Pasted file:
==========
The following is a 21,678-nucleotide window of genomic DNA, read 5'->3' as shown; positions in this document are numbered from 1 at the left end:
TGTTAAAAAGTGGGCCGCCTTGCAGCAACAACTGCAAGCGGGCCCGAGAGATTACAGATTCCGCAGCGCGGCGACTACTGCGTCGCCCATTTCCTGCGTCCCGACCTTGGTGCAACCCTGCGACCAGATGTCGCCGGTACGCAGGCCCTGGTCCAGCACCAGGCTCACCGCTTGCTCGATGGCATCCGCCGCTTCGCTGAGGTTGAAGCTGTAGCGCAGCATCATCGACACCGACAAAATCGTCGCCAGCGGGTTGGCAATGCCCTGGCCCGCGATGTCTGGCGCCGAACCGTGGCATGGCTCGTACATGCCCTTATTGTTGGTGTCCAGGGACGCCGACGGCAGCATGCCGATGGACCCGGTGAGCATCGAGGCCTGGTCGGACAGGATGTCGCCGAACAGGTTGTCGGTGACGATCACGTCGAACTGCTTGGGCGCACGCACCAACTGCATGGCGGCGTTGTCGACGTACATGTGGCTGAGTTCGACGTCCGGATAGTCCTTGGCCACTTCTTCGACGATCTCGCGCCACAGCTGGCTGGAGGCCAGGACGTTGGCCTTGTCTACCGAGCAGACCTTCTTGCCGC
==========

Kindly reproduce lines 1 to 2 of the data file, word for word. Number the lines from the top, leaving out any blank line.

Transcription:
The following is a 21,678-nucleotide window of genomic DNA, read 5'->3' as shown; positions in this document are numbered from 1 at the left end:
TGTTAAAAAGTGGGCCGCCTTGCAGCAACAACTGCAAGCGGGCCCGAGAGATTACAGATTCCGCAGCGCGGCGACTACTGCGTCGCCCATTTCCTGCGTCCCGACCTTGGTGCAACCCTGCGACCAGATGTCGCCGGTACGCAGGCCCTGGTCCAGCACCAGGCTCACCGCTTGCTCGATGGCATCCGCCGCTTCGCTGAGGTTGAAGCTGTAGCGCAGCATCATCGACACCGACAAAATCGTCGCCAGCGGGTTGGCAATGCCCTGGCCCGCGATGTCTGGCGCCGAACCGTGGCATGGCTCGTACATGCCCTTATTGTTGGTGTCCAGGGACGCCGACGGCAGCATGCCGATGGACCCGGTGAGCATCGAGGCCTGGTCGGACAGGATGTCGCCGAACAGGTTGTCGGTGACGATCACGTCGAACTGCTTGGGCGCACGCACCAACTGCATGGCGGCGTTGTCGACGTACATGTGGCTGAGTTCGACGTCCGGATAGTCCTTGGCCACTTCTTCGACGATCTCGCGCCACAGCTGGCTGGAGGCCAGGACGTTGGCCTTGTCTACCGAGCAGACCTTCTTGCCGC